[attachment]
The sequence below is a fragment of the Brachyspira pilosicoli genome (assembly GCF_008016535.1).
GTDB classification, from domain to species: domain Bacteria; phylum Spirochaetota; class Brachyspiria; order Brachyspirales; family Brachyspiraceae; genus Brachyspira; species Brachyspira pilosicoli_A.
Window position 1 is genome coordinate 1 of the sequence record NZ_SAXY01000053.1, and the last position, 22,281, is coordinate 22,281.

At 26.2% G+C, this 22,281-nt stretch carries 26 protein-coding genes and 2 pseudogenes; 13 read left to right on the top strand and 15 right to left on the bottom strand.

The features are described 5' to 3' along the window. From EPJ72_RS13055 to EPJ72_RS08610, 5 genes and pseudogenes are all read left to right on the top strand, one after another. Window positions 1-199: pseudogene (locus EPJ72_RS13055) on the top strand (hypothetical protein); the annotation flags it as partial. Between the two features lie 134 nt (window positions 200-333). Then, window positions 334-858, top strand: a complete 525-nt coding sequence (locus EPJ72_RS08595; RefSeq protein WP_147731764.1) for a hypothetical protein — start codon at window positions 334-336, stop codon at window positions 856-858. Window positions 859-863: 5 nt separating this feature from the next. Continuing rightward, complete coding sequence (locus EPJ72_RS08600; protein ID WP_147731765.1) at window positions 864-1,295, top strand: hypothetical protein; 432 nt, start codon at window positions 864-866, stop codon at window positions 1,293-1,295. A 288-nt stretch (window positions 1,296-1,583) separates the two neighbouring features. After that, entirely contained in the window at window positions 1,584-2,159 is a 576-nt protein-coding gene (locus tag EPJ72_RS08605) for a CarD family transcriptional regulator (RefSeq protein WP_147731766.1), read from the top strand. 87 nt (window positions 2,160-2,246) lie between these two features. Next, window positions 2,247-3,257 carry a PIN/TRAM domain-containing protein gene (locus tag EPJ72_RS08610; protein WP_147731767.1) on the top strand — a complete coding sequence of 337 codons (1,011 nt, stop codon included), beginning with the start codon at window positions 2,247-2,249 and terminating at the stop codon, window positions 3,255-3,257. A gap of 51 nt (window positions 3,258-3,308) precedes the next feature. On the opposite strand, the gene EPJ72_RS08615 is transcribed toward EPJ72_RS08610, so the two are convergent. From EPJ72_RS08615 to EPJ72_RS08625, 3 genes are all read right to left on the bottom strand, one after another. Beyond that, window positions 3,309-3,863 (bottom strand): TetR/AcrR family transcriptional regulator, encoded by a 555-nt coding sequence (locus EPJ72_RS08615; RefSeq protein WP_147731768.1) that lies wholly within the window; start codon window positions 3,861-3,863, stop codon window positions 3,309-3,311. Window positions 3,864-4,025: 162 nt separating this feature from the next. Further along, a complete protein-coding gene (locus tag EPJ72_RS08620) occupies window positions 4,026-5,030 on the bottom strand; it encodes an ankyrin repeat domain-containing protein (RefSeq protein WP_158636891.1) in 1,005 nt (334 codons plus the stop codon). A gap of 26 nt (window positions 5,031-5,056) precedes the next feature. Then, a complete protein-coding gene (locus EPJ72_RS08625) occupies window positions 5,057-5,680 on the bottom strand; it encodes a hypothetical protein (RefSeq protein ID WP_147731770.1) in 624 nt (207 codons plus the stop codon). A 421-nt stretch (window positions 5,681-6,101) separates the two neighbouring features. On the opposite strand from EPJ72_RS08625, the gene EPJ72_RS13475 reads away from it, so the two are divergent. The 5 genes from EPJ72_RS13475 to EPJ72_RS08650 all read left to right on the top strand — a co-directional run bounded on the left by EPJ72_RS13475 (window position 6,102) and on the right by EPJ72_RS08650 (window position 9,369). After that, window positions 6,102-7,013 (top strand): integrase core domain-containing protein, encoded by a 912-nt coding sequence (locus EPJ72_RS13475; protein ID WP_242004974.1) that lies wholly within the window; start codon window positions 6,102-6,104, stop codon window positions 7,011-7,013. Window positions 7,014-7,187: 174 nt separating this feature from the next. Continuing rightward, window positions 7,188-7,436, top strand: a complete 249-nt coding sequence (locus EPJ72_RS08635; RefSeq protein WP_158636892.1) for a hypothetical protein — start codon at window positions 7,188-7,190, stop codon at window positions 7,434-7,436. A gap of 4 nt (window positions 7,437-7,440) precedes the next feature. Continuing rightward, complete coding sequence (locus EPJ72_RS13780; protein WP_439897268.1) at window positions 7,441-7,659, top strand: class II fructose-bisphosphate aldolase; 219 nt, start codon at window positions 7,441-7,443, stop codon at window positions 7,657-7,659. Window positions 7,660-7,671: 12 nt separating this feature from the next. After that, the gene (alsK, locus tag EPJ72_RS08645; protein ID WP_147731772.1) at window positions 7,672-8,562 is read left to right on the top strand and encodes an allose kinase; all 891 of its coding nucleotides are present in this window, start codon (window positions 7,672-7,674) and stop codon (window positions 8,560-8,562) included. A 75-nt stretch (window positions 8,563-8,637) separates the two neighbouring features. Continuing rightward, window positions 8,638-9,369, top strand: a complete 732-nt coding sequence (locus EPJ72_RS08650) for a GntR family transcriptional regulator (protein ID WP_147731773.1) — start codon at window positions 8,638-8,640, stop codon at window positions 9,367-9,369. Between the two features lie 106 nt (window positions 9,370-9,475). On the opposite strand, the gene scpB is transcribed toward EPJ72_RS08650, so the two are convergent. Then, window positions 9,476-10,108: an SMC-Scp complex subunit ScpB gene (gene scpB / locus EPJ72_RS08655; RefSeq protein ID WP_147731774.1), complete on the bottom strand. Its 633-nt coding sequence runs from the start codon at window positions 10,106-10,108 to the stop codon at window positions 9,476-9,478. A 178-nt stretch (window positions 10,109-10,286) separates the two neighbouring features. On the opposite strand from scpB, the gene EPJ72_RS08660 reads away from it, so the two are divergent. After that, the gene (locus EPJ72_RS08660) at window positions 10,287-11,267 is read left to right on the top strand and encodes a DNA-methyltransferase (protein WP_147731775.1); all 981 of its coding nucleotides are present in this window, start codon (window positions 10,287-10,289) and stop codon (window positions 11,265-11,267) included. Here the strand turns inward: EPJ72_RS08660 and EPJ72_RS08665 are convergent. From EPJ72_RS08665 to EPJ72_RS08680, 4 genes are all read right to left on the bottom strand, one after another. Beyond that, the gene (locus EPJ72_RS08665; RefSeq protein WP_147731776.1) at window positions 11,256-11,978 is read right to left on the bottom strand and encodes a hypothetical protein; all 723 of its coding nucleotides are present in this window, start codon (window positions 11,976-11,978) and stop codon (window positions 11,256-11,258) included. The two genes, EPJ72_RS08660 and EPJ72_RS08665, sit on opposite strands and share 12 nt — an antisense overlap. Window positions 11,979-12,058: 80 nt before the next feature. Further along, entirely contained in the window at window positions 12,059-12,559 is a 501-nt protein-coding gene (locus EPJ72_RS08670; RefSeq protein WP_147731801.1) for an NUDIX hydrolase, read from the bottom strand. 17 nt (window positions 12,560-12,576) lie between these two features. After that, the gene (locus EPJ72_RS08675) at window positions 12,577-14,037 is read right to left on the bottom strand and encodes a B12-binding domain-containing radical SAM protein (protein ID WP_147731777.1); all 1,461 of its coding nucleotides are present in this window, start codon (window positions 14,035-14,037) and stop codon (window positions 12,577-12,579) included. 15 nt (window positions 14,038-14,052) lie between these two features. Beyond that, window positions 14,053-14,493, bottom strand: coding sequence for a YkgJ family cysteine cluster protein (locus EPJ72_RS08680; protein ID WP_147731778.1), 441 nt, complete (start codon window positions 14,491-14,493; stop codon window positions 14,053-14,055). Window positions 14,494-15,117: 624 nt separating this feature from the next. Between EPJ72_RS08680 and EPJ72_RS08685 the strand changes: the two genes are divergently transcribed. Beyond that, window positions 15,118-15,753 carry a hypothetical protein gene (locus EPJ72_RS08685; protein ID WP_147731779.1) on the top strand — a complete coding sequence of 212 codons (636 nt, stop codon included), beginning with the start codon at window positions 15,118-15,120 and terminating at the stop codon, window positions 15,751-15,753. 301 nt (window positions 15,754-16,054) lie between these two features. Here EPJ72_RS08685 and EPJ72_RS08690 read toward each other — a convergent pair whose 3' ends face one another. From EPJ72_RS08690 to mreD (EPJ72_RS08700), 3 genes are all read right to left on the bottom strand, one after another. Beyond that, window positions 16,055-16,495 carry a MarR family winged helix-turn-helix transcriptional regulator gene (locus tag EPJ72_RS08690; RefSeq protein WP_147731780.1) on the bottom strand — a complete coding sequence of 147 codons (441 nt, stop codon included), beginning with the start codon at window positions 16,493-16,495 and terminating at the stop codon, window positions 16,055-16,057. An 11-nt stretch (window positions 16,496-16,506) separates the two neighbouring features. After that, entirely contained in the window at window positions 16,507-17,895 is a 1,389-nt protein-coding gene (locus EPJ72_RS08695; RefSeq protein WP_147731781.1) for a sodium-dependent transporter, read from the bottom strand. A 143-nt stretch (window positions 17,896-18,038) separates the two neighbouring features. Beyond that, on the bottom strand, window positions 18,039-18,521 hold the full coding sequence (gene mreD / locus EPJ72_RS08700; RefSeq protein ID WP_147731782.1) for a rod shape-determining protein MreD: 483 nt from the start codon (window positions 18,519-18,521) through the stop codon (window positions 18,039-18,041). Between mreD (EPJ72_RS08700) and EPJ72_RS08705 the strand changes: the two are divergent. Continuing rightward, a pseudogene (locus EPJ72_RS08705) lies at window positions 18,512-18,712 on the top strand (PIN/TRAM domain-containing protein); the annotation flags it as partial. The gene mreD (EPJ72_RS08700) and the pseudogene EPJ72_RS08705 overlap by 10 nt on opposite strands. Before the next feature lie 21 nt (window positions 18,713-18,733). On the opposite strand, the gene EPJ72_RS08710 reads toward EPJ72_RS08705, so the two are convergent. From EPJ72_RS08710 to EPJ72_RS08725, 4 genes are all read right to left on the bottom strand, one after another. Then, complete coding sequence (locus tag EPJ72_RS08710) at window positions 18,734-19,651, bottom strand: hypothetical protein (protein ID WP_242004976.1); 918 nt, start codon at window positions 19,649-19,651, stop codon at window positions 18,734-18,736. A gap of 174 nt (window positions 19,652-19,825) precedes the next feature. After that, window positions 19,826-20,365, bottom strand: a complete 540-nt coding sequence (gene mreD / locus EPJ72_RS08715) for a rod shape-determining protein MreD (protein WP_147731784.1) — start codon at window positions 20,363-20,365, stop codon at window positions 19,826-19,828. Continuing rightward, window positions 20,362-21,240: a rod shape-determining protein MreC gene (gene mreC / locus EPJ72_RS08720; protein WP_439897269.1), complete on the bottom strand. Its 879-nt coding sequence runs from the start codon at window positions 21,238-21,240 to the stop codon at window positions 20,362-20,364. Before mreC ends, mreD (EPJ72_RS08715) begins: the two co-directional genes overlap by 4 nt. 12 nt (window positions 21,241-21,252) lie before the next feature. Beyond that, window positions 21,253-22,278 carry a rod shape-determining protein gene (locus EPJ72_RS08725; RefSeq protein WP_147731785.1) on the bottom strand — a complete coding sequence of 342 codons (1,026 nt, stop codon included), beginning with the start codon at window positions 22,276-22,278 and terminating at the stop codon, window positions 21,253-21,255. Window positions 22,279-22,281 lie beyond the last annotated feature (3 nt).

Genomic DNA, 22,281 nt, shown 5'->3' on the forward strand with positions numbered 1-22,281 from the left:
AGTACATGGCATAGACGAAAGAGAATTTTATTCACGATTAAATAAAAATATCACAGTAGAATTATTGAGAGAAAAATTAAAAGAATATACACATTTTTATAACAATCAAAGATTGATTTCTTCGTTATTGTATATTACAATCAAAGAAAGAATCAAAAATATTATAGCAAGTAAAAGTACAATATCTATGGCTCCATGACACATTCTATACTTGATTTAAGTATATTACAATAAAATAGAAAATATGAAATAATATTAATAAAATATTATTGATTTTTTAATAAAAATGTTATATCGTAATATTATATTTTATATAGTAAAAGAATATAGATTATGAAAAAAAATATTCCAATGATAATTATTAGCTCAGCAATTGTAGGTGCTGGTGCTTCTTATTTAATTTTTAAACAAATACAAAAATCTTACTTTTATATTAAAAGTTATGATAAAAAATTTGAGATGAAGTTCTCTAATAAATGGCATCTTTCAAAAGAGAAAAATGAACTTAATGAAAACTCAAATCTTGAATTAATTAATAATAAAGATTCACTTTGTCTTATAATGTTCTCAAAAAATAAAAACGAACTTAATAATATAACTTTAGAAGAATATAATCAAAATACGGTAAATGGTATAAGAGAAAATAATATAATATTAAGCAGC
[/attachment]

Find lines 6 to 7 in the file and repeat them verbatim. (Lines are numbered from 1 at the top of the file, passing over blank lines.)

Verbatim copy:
Genomic DNA, 22,281 nt, shown 5'->3' on the forward strand with positions numbered 1-22,281 from the left:
AGTACATGGCATAGACGAAAGAGAATTTTATTCACGATTAAATAAAAATATCACAGTAGAATTATTGAGAGAAAAATTAAAAGAATATACACATTTTTATAACAATCAAAGATTGATTTCTTCGTTATTGTATATTACAATCAAAGAAAGAATCAAAAATATTATAGCAAGTAAAAGTACAATATCTATGGCTCCATGACACATTCTATACTTGATTTAAGTATATTACAATAAAATAGAAAATATGAAATAATATTAATAAAATATTATTGATTTTTTAATAAAAATGTTATATCGTAATATTATATTTTATATAGTAAAAGAATATAGATTATGAAAAAAAATATTCCAATGATAATTATTAGCTCAGCAATTGTAGGTGCTGGTGCTTCTTATTTAATTTTTAAACAAATACAAAAATCTTACTTTTATATTAAAAGTTATGATAAAAAATTTGAGATGAAGTTCTCTAATAAATGGCATCTTTCAAAAGAGAAAAATGAACTTAATGAAAACTCAAATCTTGAATTAATTAATAATAAAGATTCACTTTGTCTTATAATGTTCTCAAAAAATAAAAACGAACTTAATAATATAACTTTAGAAGAATATAATCAAAATACGGTAAATGGTATAAGAGAAAATAATATAATATTAAGCAGC